Apple vs. the FBI is the big story no one’s talking about at Mobile World Congress – CNET
There were plenty of executives eager to talk about all the new phones, drones and virtual reality gear introduced here at the Mobile World Congress trade show this week in Barcelona, Spain. But when it came to the biggest story in tech, no one wanted to go there.
In California, Apple is battling a court order from the US government to create a new version of its iOS mobile software that will unlock an iPhone 5C used by one of the terrorists in December’s San Bernardino massacre.
Apple says complying with the FBI’s request will create a backdoor into the iPhone and set “a dangerous precedent” that exposes all of its customers to security risks. The government says this is a one-time request (even though there’s a list of a dozen other iPhones it wants unlocked), and argues that getting information from the iPhone is a matter of national security.
CEO Tim Cook and his team have to respond to the order by Friday, and a hearing to discuss the standoff between Apple and the FBI is set for March 22 in federal court in Riverside, California.
The outcome of the battle may have ripple effects on the rest of the technology industry. If the US can force Apple, one of the most powerful companies in the world, to essentially make its own devices less secure, it could do the same to other businesses. The case also raises warning bells for consumers about the potential perils of connecting everything to the Internet at a time when companies are allowing everything from your refrigerator to your shoes to talk to the Web.
But the common response from tech executives at MWC, when asked about the standoff between Apple and the FBI, was uncomfortable laughter followed by some variation of, “No way am I saying anything about that.”
Glenn Lurie, CEO of AT&T’s consumer mobility business, didn’t want to touch the subject.
“I can’t even fathom,” said Don Mesa, head of North American marketing for Sony Mobile.
IBM’s Katharyn White, who leads the company’s partnership with Apple to create iOS apps for enterprise customers, laughed and shook her head when asked repeated questions about the FBI and Apple’s stances. “We’re not commenting,” she said.
Finbarr Moynihan, general manager of global sales at chipmaker MediaTek, guffawed as he simply said, “Pass.”
BlackBerry, ZTE and several other mobile players also declined to comment.
There’s no clear victor in the court of public opinion. The Pew Research Center found about 51 percent of those surveyed believed Apple should comply with the court order, while 38 percent said it shouldn’t unlock the iPhone. A later Reuters poll found 46 percent of respondents agreed with Apple’s position and 35 percent disagreed.
Most Silicon Valley tech companies — at least those talking — have backed Apple and CEO Tim Cook. The CEOs of Facebook and its WhatsApp messaging app have voiced their support, as have the CEOs of Google and Twitter. The American Civil Liberties Union and the digital rights group Electronic Frontier Foundation also support Apple’s position.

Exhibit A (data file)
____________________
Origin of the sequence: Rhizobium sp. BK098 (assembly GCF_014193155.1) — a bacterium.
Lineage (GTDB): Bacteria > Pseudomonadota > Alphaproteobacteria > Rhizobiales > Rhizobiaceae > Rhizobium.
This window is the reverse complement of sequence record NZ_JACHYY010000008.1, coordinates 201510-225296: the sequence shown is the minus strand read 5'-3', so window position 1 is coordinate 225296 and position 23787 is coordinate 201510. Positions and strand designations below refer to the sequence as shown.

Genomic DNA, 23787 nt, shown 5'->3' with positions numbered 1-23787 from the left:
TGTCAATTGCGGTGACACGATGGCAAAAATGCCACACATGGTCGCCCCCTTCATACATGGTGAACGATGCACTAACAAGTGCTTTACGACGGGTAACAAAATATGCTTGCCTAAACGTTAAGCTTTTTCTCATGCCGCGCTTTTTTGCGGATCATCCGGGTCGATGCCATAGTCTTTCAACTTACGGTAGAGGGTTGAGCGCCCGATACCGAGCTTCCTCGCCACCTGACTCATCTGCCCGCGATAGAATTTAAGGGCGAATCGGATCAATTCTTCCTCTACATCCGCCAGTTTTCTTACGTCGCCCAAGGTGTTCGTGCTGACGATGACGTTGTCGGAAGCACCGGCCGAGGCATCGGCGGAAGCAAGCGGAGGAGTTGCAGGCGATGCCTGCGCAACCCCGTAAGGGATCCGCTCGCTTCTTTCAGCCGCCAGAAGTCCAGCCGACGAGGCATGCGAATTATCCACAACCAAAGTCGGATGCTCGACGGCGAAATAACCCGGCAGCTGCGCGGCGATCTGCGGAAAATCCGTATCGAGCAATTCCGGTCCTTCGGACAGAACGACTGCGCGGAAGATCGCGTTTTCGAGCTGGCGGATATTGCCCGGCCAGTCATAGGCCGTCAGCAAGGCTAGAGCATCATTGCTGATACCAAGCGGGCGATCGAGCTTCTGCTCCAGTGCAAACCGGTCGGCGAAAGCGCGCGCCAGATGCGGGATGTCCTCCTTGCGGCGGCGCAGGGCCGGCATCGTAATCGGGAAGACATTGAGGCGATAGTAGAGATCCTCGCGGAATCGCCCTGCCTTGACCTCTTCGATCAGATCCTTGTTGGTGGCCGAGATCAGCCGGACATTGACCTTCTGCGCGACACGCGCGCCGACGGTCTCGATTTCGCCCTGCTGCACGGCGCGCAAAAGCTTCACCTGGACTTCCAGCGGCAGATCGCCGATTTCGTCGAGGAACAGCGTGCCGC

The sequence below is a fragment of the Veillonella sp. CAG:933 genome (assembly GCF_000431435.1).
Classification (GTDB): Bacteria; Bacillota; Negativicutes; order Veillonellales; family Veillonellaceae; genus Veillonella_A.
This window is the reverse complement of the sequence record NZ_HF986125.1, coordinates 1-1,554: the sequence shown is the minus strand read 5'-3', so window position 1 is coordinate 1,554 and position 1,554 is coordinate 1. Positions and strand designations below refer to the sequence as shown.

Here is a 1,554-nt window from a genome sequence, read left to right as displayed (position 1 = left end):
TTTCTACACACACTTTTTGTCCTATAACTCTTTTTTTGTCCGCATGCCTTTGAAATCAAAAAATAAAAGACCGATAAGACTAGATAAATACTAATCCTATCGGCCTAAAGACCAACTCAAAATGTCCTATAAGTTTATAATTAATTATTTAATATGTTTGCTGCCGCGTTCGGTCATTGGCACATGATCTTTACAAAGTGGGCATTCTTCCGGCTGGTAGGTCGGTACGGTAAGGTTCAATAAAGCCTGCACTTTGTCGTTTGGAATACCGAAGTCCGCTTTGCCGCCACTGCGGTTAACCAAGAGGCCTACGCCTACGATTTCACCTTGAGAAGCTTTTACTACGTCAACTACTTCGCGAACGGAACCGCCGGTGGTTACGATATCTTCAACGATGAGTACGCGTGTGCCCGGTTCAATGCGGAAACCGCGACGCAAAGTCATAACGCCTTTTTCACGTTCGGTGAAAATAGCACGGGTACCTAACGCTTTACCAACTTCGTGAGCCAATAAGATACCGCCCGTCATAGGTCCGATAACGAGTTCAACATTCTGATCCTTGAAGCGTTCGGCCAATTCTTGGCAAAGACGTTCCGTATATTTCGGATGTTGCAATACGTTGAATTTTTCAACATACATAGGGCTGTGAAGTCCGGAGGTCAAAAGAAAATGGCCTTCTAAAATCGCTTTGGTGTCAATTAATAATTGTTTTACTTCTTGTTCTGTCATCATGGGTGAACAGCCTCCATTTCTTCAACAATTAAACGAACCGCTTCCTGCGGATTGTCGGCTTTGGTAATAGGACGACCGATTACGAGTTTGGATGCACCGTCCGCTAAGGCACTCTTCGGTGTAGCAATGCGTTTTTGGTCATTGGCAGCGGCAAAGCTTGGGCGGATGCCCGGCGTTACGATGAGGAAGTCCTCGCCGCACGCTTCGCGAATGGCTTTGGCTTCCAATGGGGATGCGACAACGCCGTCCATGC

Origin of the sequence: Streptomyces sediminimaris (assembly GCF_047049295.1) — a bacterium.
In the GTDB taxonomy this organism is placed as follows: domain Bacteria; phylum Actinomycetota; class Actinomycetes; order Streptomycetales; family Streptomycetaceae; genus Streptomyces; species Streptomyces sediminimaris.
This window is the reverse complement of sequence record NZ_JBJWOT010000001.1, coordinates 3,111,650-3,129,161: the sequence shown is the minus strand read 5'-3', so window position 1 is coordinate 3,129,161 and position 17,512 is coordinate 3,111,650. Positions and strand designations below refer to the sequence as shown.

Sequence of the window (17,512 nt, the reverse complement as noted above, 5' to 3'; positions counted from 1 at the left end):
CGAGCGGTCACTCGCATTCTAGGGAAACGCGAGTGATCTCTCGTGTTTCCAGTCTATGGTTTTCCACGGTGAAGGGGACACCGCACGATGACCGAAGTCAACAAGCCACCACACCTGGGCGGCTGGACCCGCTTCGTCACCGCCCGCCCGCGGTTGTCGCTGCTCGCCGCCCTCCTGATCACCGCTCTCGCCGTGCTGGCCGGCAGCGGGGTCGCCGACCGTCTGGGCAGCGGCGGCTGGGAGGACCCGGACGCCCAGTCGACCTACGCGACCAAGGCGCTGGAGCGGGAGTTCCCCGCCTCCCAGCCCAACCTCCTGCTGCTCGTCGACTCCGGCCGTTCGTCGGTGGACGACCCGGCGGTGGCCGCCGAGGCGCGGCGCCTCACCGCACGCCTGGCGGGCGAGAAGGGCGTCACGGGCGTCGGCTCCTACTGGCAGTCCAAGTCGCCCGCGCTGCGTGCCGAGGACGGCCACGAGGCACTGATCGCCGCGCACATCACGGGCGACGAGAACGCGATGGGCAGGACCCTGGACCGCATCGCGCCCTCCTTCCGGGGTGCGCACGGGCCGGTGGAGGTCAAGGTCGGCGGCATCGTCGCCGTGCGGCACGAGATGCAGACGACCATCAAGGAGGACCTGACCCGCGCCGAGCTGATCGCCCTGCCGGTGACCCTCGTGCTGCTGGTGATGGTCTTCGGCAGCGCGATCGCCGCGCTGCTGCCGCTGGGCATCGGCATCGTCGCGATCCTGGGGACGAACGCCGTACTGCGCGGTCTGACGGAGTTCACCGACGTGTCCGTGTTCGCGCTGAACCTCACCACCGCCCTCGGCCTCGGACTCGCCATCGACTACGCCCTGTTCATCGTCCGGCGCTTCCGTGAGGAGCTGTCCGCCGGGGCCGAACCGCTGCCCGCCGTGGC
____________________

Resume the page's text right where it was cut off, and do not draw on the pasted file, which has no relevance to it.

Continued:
Many mobile executives at MWC gave noncommittal answers about how they feel about the issue, stressing how much they value security but not coming out and saying they support Apple.
Simon Segars, CEO of ARM, which designs the blueprints used by companies like Apple to make their processors, disputed reports from MWC that he’s siding with the FBI. He didn’t want to comment specifically about Apple’s case but said ARM puts a lot of emphasis on security in its products.
“Users should own their data, and users should be able to determine who gets access to it and who doesn’t,” Segars said.
Qualcomm CEO Steve Mollenkopf told CNBC that “in many respects, we don’t have a dog in the hunt.” But he did add that privacy is “very important” to his chipmaker, which counts Apple among its customers.
Samsung’s new head of mobile, DJ Koh, told The Wall Street Journal this week that “privacy was ‘the top of the top’ as far as priorities go.” A spokesman — who didn’t want to comment directly about the Apple case — added that Samsung assists law enforcement when required by the law, but it believes a legally mandated backdoor into a device would hurt customer trust.
Huawei’s vice president of external affairs, Bill Plummer, noted his company is also against a backdoor. The Chinese handset maker works within the legal environments of each local market to “balance safeguarding society and ensuring privacy,” Plummer said.
And Ramchan Woo, the man behind LG’s flagship G5 phone, which was unveiled at MWC, said the South Korean company “cannot make backdoors. It’s not the LG way.”
–Roger Cheng, Jessica Dolcourt and Lynn La contributed to this report.